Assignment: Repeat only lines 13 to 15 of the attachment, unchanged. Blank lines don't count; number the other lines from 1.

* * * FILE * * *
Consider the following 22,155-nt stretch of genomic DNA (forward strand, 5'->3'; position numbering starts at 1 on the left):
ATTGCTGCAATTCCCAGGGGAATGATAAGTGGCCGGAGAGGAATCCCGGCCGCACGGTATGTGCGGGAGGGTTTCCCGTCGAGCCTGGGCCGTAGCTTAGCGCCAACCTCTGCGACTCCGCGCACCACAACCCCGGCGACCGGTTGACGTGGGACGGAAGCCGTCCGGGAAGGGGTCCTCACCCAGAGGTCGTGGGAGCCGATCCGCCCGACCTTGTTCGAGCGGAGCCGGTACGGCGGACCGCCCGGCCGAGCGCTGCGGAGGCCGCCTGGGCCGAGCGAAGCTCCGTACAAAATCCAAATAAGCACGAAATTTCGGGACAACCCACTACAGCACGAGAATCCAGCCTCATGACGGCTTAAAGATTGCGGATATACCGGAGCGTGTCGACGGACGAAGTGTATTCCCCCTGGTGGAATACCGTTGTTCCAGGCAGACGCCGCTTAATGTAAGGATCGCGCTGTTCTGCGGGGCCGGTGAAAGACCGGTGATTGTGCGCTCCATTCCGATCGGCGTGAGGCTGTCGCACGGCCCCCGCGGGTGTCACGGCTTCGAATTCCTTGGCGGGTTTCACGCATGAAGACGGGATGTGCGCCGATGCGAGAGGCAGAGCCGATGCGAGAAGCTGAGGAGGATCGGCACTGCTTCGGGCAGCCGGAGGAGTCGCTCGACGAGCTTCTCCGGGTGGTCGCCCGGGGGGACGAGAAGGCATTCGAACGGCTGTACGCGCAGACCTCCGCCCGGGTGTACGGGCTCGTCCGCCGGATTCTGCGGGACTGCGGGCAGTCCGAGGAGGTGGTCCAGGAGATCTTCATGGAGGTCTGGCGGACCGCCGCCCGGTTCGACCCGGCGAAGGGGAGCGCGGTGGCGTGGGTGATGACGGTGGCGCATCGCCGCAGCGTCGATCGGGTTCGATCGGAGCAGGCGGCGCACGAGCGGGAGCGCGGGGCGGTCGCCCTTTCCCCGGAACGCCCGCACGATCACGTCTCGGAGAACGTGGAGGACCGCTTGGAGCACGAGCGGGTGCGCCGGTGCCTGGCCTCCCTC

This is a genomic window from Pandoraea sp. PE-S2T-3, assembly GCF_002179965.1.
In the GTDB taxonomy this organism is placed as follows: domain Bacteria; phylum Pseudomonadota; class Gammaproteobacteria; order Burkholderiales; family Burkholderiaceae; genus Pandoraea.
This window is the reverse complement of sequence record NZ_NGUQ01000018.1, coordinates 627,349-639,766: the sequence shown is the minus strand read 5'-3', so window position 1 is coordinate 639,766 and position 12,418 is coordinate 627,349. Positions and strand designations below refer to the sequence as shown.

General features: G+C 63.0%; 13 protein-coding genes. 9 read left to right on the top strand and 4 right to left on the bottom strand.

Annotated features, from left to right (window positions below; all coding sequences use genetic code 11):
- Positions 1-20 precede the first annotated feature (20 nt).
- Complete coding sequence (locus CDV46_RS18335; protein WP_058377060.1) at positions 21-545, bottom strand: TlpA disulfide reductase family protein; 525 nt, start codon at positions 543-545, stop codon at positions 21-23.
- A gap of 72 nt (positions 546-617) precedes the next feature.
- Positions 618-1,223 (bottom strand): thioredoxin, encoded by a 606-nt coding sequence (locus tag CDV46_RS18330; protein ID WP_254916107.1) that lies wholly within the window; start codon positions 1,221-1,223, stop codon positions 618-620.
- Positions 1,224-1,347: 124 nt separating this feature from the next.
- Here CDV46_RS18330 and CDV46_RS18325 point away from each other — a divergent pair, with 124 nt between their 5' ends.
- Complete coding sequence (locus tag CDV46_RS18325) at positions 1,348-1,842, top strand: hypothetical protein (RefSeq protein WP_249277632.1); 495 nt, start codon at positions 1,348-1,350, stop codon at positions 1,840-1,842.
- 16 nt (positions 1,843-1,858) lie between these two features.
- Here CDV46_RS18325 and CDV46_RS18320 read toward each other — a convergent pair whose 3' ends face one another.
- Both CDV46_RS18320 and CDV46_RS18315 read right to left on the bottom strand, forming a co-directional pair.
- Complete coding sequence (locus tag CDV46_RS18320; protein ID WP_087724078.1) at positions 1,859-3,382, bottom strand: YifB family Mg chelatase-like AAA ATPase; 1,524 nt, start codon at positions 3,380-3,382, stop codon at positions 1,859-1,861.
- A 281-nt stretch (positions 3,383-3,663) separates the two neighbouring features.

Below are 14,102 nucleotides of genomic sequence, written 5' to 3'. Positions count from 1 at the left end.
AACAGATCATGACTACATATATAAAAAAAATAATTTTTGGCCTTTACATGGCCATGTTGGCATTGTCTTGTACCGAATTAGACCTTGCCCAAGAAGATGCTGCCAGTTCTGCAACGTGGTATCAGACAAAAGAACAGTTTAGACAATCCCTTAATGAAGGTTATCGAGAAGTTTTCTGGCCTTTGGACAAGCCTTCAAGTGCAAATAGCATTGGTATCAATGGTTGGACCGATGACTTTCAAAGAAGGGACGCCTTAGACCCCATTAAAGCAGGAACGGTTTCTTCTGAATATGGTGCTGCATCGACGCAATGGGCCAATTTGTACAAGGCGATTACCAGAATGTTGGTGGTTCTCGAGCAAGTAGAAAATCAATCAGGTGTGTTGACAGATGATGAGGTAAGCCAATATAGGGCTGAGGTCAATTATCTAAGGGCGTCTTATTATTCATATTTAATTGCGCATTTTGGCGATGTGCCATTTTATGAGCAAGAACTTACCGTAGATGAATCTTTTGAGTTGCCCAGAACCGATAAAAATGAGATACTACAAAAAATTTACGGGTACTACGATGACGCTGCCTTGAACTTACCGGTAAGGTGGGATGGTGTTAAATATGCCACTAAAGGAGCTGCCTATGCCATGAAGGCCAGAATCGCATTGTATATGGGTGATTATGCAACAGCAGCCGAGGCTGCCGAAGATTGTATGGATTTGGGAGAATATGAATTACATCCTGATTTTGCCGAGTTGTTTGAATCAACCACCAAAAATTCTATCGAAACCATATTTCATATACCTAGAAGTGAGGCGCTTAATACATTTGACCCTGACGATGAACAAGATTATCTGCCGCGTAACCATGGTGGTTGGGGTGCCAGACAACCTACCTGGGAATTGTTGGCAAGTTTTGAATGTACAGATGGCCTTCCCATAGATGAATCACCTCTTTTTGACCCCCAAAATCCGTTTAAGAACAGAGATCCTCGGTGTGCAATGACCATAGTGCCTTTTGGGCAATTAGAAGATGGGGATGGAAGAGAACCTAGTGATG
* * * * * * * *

- Here CDV46_RS18330 and CDV46_RS18325 point away from each other — a divergent pair, with 124 nt between their 5' ends.
- Complete coding sequence (locus tag CDV46_RS18325) at positions 1,348-1,842, top strand: hypothetical protein (RefSeq protein WP_249277632.1); 495 nt, start codon at positions 1,348-1,350, stop codon at positions 1,840-1,842.
- 16 nt (positions 1,843-1,858) lie between these two features.